Brothers in Arms

(An entry, one of several, written in a somewhat awkward and stilted version of Nathaniel’s normal hand, with many parts crossed out or obliterated completely. The entries look to have been written at the same time, but are presented separately)

I was not born to war. Unlike many of my schoolboy contemporaries at “the Math”, I never had any desire to go forth and serve in Her Majesty’s armed forces. That was not for want of any patriotic duty; even if I always found that a rather incomprehensible quality. My loyalty has always been to those I consider mine, rather than the more abstract concept of queen and country. It was more that I lacked any desire to engage in the business of war. Such battles as I contemplated took place only in my mind’s eye as I read of Arthurian legends and the plays of the Immortal Bard. On the subject of my loyalty to my friends, it would be very apparent, to any future reader of these pages, that I would die in the defence of my friends. A question that I never really considered before is would I kill for them? The answer, it seems, is yes. It gives me no pleasure to write that, just as it gave me no pleasure to discover that I would, that I have done, in great number, and that I would do so again. I was not born to war, yet in these last few days, I have found a new measure of myself in the defence of my home. There are those who would regard my actions as heroic, glorious even, but I do not see it that way. I did what was necessary, that is all. As I remarked to Maric only a few days ago, you do the job that is in front of you. And of late, that job has been to war.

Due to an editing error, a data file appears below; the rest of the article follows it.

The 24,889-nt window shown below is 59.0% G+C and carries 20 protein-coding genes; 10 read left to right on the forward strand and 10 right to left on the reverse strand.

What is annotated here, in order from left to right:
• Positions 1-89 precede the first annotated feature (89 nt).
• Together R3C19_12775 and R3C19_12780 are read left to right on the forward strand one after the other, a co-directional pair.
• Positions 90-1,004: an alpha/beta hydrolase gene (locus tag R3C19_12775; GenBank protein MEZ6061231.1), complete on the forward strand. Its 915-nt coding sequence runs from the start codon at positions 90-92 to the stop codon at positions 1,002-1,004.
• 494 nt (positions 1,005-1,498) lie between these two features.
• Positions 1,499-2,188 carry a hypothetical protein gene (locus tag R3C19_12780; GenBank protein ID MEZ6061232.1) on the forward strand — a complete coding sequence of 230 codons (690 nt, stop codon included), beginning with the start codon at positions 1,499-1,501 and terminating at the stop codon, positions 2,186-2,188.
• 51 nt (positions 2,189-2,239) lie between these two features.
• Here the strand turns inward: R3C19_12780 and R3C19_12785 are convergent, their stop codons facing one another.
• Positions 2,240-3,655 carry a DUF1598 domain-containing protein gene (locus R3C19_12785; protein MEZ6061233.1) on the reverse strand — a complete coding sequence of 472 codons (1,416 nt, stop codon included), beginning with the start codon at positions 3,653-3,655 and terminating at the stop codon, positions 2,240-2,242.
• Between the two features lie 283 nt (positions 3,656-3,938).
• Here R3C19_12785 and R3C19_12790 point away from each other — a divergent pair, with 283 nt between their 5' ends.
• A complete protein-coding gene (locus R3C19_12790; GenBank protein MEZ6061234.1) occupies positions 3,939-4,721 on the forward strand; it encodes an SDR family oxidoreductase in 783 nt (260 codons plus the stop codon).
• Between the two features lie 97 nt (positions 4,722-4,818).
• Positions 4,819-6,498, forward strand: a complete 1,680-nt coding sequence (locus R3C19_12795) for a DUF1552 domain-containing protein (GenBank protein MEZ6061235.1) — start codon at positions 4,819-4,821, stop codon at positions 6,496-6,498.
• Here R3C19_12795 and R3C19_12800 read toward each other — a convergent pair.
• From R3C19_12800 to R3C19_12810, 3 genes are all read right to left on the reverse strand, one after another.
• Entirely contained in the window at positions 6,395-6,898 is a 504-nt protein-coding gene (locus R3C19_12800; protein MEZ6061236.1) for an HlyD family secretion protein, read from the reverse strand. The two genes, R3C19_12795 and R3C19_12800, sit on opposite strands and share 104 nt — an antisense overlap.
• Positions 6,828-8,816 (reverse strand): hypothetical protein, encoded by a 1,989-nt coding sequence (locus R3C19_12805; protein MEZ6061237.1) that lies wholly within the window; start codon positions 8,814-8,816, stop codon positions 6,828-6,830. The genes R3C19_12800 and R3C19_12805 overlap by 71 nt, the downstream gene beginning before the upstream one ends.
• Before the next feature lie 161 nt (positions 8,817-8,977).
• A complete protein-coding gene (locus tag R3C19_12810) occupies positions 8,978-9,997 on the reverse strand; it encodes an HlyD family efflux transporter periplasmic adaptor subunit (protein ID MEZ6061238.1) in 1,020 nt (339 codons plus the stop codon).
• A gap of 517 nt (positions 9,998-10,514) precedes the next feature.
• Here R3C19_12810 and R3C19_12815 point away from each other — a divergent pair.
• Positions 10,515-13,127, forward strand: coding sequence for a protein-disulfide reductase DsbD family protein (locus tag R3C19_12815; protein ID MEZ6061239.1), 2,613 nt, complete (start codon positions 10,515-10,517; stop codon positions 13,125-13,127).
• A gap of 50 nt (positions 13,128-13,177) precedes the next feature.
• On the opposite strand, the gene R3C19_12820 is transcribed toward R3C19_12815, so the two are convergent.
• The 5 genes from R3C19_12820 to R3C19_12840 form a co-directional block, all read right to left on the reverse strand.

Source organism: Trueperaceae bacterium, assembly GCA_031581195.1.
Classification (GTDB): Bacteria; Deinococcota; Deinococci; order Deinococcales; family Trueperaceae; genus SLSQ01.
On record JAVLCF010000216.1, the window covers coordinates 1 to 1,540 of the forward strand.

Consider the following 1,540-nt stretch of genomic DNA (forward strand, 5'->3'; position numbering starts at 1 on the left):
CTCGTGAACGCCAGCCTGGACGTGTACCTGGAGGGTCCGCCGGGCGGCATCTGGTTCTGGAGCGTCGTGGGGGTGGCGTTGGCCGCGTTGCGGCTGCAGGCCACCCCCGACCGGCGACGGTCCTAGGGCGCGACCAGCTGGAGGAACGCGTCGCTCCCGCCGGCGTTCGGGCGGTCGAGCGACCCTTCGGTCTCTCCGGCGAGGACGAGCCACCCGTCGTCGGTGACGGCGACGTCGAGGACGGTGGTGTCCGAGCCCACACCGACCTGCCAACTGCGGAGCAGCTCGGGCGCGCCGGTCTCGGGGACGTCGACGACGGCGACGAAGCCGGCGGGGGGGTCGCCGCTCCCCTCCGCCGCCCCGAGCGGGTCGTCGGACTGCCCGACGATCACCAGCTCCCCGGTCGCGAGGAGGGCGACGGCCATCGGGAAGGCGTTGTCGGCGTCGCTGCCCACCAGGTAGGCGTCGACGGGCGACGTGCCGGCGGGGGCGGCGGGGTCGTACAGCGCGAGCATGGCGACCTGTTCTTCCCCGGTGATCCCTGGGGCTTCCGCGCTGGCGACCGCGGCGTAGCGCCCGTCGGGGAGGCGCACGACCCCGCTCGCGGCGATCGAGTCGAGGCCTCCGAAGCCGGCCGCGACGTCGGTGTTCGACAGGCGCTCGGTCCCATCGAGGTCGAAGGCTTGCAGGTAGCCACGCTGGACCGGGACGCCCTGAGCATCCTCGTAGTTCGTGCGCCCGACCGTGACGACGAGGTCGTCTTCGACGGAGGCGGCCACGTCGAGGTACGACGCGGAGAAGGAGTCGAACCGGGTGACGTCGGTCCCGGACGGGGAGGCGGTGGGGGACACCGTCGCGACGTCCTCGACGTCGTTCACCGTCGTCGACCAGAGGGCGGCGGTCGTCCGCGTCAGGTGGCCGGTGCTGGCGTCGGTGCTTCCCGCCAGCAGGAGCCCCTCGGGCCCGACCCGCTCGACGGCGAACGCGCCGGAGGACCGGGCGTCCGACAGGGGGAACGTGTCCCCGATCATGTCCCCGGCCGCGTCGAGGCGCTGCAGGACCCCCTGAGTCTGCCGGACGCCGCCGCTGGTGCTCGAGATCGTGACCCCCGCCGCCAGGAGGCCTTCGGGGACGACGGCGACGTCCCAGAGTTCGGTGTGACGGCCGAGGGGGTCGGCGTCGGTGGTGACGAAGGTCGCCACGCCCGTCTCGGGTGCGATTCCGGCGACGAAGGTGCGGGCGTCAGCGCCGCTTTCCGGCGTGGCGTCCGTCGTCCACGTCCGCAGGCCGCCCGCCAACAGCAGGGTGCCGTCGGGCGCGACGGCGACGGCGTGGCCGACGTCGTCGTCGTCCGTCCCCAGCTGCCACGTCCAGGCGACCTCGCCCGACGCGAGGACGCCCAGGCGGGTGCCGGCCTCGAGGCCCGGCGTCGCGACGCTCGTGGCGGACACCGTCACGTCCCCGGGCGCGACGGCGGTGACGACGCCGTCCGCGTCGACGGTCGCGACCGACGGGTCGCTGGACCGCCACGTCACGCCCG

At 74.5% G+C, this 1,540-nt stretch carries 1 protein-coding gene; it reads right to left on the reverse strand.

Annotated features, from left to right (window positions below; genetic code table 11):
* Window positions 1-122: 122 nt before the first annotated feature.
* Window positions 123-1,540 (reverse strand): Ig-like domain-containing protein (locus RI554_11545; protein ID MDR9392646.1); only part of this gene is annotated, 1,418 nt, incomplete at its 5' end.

Walt Whitman once wrote – “The real war will never get in the books”. I am uncertain, in purely technical terms, if what has passed these past few days counts as war in the strictest sense, but for once I am inclined to be lenient with myself in my use of words. This war that I have experienced will make it into the books, even if it is only my diary, whose pages may never be read by any but my own eyes. I am bone-weary, and my right arm is almost lifeless from wielding my sword and other weapons. I can scarce lift my pen, and yet lift it I must, while my memory is fresh. These things should be recorded, lest we forget.

Brothers in Arms


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